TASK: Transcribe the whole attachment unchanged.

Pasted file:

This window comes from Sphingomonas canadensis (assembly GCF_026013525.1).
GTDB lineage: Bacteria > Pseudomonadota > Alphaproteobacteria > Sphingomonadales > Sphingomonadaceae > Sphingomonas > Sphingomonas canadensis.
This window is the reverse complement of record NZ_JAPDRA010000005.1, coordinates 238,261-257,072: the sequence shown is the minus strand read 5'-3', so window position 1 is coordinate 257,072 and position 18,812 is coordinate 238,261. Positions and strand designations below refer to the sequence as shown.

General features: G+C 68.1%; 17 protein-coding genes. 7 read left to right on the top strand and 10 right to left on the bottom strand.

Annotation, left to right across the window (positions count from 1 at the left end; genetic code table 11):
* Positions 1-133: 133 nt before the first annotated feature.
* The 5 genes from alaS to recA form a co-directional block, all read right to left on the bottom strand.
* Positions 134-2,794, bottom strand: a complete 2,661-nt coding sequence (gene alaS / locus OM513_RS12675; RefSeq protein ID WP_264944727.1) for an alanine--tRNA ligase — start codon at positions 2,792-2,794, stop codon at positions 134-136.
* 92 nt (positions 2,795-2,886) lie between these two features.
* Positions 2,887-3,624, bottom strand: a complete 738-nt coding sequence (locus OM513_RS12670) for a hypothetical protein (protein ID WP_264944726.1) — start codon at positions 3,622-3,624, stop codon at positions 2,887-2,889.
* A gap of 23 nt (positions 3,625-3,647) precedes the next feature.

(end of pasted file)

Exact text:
This window comes from Sphingomonas canadensis (assembly GCF_026013525.1).
GTDB lineage: Bacteria > Pseudomonadota > Alphaproteobacteria > Sphingomonadales > Sphingomonadaceae > Sphingomonas > Sphingomonas canadensis.
This window is the reverse complement of record NZ_JAPDRA010000005.1, coordinates 238,261-257,072: the sequence shown is the minus strand read 5'-3', so window position 1 is coordinate 257,072 and position 18,812 is coordinate 238,261. Positions and strand designations below refer to the sequence as shown.

General features: G+C 68.1%; 17 protein-coding genes. 7 read left to right on the top strand and 10 right to left on the bottom strand.

Annotation, left to right across the window (positions count from 1 at the left end; genetic code table 11):
* Positions 1-133: 133 nt before the first annotated feature.
* The 5 genes from alaS to recA form a co-directional block, all read right to left on the bottom strand.
* Positions 134-2,794, bottom strand: a complete 2,661-nt coding sequence (gene alaS / locus OM513_RS12675; RefSeq protein ID WP_264944727.1) for an alanine--tRNA ligase — start codon at positions 2,792-2,794, stop codon at positions 134-136.
* 92 nt (positions 2,795-2,886) lie between these two features.
* Positions 2,887-3,624, bottom strand: a complete 738-nt coding sequence (locus OM513_RS12670) for a hypothetical protein (protein ID WP_264944726.1) — start codon at positions 3,622-3,624, stop codon at positions 2,887-2,889.
* A gap of 23 nt (positions 3,625-3,647) precedes the next feature.